Spend long enough in a morning traffic jam, and you’ll understand why telecommuting is becoming so popular.
That boring hour you spend alternating between the brake and gas pedal costs you time and costs your company money. Studies show that long daily commutes waste hours that you could spend working, and really aren’t the greatest way to start your day. The improved productivity that comes from avoiding that daily stress is one of the biggest reasons Canadian companies are letting their employees work from home.
A recent IDC study estimated that 68.9% of Canadians are doing at least some remote work, with that figure expected to rise to 73% by 2016. And almost a quarter of Canadian companies offer employees the option of telecommuting, according to another study. New communications and collaboration technology is smoothing the path, bringing the workplace closer to home.
Let’s take a closer look at some of the reasons why tele-work is becoming so prevalent in Canada.
Telecommuting can make you better at your job
The first reason is improved productivity, which is ultimately what your employer wants. Telecommuting can make you more productive when home means a quiet, comfortable environment. Without the noise of ringing phones and printers, and the distractions of co-workers making small-talk, many people simply focus on their work better.
There’s often talk of “work-life balance” as a job perk, and a company that let’s you telecommute is gives you a great opportunity to manage give your personal life enough attention. Globe News quoted a call centre employee, Joelle Bezanson, who describes how she’s able to multi-task between her personal and business lives at home:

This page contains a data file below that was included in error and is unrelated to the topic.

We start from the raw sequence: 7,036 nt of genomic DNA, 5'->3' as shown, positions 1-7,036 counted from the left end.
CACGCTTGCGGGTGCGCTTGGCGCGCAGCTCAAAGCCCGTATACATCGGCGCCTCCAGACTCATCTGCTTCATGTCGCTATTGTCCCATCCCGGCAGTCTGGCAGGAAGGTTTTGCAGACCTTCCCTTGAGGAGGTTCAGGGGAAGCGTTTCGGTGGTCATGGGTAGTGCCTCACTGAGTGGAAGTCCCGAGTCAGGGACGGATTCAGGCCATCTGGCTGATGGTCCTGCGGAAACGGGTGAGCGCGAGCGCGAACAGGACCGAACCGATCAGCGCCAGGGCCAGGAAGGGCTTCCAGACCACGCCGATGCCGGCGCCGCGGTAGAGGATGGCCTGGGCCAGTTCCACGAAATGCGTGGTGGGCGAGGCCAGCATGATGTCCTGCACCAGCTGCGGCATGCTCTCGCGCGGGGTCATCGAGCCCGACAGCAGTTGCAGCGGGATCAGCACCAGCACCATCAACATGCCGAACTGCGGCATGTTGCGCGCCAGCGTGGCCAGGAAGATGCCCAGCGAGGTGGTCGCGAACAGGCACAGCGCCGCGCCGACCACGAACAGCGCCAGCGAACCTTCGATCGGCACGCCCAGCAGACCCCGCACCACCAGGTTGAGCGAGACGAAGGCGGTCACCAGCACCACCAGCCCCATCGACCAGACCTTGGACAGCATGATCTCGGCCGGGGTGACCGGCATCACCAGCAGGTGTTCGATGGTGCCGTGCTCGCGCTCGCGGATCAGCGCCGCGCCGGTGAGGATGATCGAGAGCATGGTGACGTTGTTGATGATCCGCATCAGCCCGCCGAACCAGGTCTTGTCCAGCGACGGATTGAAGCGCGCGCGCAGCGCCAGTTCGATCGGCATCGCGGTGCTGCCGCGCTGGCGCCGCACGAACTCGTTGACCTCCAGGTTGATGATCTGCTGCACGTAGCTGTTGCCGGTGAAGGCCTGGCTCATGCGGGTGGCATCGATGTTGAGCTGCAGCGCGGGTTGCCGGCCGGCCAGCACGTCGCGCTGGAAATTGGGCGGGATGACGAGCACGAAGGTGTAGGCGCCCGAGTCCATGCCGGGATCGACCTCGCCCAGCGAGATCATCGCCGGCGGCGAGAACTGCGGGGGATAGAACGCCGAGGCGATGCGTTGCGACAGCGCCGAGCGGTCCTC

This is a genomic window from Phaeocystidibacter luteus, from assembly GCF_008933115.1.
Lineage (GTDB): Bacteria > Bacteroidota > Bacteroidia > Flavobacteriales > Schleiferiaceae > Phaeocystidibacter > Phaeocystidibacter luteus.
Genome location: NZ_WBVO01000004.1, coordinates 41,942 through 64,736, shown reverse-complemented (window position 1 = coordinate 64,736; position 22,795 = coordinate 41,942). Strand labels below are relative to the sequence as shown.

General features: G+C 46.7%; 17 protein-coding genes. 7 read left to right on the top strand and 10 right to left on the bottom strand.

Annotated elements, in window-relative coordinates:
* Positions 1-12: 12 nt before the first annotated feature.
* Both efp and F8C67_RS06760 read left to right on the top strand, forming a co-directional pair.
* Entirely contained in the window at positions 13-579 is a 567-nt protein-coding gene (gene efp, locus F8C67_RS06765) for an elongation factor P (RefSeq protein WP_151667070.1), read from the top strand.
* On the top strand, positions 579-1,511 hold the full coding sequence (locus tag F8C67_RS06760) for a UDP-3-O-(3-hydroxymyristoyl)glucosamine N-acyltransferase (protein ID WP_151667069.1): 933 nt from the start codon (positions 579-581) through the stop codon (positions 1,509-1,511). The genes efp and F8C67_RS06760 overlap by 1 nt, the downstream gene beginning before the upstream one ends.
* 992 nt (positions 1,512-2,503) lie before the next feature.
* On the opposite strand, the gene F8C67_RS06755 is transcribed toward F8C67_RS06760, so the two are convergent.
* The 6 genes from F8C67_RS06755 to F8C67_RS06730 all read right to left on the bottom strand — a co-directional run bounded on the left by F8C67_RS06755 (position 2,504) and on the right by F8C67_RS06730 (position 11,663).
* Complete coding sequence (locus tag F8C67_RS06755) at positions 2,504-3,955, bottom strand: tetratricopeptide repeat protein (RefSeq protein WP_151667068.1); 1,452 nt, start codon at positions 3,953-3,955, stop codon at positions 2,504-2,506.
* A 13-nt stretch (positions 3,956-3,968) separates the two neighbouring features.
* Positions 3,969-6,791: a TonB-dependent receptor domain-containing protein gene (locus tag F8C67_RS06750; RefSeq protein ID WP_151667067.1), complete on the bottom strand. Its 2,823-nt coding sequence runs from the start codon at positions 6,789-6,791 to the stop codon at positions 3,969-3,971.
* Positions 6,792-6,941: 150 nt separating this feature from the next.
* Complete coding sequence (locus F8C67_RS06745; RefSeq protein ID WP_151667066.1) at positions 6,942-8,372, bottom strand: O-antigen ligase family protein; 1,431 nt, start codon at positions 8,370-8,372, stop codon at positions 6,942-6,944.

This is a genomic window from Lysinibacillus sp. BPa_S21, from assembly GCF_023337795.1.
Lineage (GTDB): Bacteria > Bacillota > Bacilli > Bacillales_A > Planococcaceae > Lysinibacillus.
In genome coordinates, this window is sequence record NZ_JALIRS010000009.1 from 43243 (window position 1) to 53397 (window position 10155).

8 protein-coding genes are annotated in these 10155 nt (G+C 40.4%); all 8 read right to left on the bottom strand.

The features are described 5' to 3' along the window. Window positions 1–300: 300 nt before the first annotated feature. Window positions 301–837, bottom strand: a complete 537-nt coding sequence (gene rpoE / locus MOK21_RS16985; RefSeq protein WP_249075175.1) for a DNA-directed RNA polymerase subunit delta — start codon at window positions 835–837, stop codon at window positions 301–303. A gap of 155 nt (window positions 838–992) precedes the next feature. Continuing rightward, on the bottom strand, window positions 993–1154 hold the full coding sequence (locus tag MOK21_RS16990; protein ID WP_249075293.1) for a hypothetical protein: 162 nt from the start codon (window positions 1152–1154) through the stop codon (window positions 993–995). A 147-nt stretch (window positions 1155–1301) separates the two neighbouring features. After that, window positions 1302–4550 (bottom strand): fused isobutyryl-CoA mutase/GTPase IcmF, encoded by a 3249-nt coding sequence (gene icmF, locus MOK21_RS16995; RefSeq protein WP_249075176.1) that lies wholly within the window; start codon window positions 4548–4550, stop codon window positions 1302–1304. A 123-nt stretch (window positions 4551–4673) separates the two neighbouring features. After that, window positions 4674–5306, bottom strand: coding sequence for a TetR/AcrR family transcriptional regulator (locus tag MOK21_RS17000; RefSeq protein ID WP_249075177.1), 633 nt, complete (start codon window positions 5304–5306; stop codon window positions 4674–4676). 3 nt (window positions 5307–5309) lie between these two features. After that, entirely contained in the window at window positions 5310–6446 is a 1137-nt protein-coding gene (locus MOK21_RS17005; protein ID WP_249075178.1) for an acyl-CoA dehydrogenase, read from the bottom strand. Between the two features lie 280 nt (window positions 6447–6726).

“It is much quieter. I can go out on my breaks and work in my garden, hang out a load of laundry, tidy, prepare supper – so many things. It’s like my work now revolves around my life instead of my life revolving around work,” said Bezanson.
This doesn’t work for everyone, of course. Some people just don’t like working from home. Or the temptations of being there cuts into their productivity more than the distractions at work do. But the important thing is that companies offer you the flexibility to choose. Some people work better at the office five days a week, while others may hit their sweet spot spending most of their time at the workplace, with a day or two at home.
And this kind of flexibility is made easier by unified communications technology that’s growing increasingly sophisticated. With the hassles of dropped connections and choppy video becoming a thing of the past, people who tried telecommuting in the past and didn’t like it may give it another try.
Channels of communication are clearer
Big companies like Cisco and Avaya now offer a wide range of unified communications equipment for every budget, from super-phones with HD video and Voice-over-IP to boardrooms tables with video monitors sitting across from you in virtual chairs. Microsoft is starting to get in on the action too.
Meanwhile, companies like Citrix and BlackBerry are creating new real-time collaboration software that ties in voice, video and instant messaging. As the cost of bandwidth goes down, voice conversations are crisper and video resolution is better, making the experience of talking to co-workers remotely richer and more “real” than ever before.
With the rise of smartphones and tablets, these platforms are also offering support for mobile voice and video, meaning that you can stay in close touch on the road as well.
Will your company let you telecommute?
Statistically speaking, if your company is either very large (think Yahoo) or very small (fewer than 10 employees) they’re less likely to give you the option. Your best chance is with a mid-sized company with a few hundred employees. And of course, it depends on what industry you’re working in.
But the most important thing is company culture. Receptiveness to the idea of telecommuting can vary dramatically across companies. The good news is that things are moving in the direction of allowing more tele-work, and pretty soon, the choice may be in your hands.